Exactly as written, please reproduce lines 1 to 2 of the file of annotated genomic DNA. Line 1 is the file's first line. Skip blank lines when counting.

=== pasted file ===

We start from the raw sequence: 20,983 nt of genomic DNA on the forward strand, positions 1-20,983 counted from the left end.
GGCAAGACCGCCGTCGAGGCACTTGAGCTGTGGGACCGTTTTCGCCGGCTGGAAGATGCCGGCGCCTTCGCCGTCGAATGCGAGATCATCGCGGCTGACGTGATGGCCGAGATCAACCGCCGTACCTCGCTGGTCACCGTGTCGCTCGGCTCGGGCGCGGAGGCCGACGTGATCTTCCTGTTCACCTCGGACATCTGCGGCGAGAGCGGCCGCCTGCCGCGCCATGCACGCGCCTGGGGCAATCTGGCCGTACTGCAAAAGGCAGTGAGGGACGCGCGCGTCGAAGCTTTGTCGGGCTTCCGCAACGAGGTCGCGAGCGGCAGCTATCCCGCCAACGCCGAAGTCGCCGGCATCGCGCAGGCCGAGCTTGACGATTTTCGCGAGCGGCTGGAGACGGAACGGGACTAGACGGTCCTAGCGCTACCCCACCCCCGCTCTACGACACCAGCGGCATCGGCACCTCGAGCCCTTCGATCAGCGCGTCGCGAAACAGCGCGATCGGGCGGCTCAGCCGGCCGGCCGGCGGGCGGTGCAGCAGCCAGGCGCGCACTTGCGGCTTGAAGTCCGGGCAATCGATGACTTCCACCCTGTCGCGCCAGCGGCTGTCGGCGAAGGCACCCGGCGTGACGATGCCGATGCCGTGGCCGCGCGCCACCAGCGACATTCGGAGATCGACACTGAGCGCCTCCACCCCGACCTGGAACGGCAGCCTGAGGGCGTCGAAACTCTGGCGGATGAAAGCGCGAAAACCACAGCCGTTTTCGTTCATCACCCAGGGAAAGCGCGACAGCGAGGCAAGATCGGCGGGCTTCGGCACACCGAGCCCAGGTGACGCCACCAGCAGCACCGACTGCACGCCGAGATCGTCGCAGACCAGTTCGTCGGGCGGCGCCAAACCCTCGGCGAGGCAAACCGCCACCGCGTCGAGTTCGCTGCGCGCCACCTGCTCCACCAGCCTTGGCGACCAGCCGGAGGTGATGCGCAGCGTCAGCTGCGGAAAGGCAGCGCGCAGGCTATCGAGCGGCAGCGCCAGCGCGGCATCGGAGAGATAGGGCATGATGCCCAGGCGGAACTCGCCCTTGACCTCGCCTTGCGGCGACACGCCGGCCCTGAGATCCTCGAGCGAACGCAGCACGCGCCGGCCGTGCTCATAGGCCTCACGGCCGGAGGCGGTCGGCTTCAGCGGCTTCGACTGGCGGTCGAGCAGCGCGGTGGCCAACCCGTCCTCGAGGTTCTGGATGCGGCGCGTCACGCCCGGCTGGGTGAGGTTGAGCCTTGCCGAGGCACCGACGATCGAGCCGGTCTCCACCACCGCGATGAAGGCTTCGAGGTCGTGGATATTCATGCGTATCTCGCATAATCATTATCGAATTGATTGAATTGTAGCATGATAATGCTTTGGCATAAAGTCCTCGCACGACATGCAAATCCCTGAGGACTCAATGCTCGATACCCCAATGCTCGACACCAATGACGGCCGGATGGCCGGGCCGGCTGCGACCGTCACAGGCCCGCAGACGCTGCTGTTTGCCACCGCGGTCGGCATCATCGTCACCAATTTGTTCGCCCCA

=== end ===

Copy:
We start from the raw sequence: 20,983 nt of genomic DNA on the forward strand, positions 1-20,983 counted from the left end.
GGCAAGACCGCCGTCGAGGCACTTGAGCTGTGGGACCGTTTTCGCCGGCTGGAAGATGCCGGCGCCTTCGCCGTCGAATGCGAGATCATCGCGGCTGACGTGATGGCCGAGATCAACCGCCGTACCTCGCTGGTCACCGTGTCGCTCGGCTCGGGCGCGGAGGCCGACGTGATCTTCCTGTTCACCTCGGACATCTGCGGCGAGAGCGGCCGCCTGCCGCGCCATGCACGCGCCTGGGGCAATCTGGCCGTACTGCAAAAGGCAGTGAGGGACGCGCGCGTCGAAGCTTTGTCGGGCTTCCGCAACGAGGTCGCGAGCGGCAGCTATCCCGCCAACGCCGAAGTCGCCGGCATCGCGCAGGCCGAGCTTGACGATTTTCGCGAGCGGCTGGAGACGGAACGGGACTAGACGGTCCTAGCGCTACCCCACCCCCGCTCTACGACACCAGCGGCATCGGCACCTCGAGCCCTTCGATCAGCGCGTCGCGAAACAGCGCGATCGGGCGGCTCAGCCGGCCGGCCGGCGGGCGGTGCAGCAGCCAGGCGCGCACTTGCGGCTTGAAGTCCGGGCAATCGATGACTTCCACCCTGTCGCGCCAGCGGCTGTCGGCGAAGGCACCCGGCGTGACGATGCCGATGCCGTGGCCGCGCGCCACCAGCGACATTCGGAGATCGACACTGAGCGCCTCCACCCCGACCTGGAACGGCAGCCTGAGGGCGTCGAAACTCTGGCGGATGAAAGCGCGAAAACCACAGCCGTTTTCGTTCATCACCCAGGGAAAGCGCGACAGCGAGGCAAGATCGGCGGGCTTCGGCACACCGAGCCCAGGTGACGCCACCAGCAGCACCGACTGCACGCCGAGATCGTCGCAGACCAGTTCGTCGGGCGGCGCCAAACCCTCGGCGAGGCAAACCGCCACCGCGTCGAGTTCGCTGCGCGCCACCTGCTCCACCAGCCTTGGCGACCAGCCGGAGGTGATGCGCAGCGTCAGCTGCGGAAAGGCAGCGCGCAGGCTATCGAGCGGCAGCGCCAGCGCGGCATCGGAGAGATAGGGCATGATGCCCAGGCGGAACTCGCCCTTGACCTCGCCTTGCGGCGACACGCCGGCCCTGAGATCCTCGAGCGAACGCAGCACGCGCCGGCCGTGCTCATAGGCCTCACGGCCGGAGGCGGTCGGCTTCAGCGGCTTCGACTGGCGGTCGAGCAGCGCGGTGGCCAACCCGTCCTCGAGGTTCTGGATGCGGCGCGTCACGCCCGGCTGGGTGAGGTTGAGCCTTGCCGAGGCACCGACGATCGAGCCGGTCTCCACCACCGCGATGAAGGCTTCGAGGTCGTGGATATTCATGCGTATCTCGCATAATCATTATCGAATTGATTGAATTGTAGCATGATAATGCTTTGGCATAAAGTCCTCGCACGACATGCAAATCCCTGAGGACTCAATGCTCGATACCCCAATGCTCGACACCAATGACGGCCGGATGGCCGGGCCGGCTGCGACCGTCACAGGCCCGCAGACGCTGCTGTTTGCCACCGCGGTCGGCATCATCGTCACCAATTTGTTCGCCCCA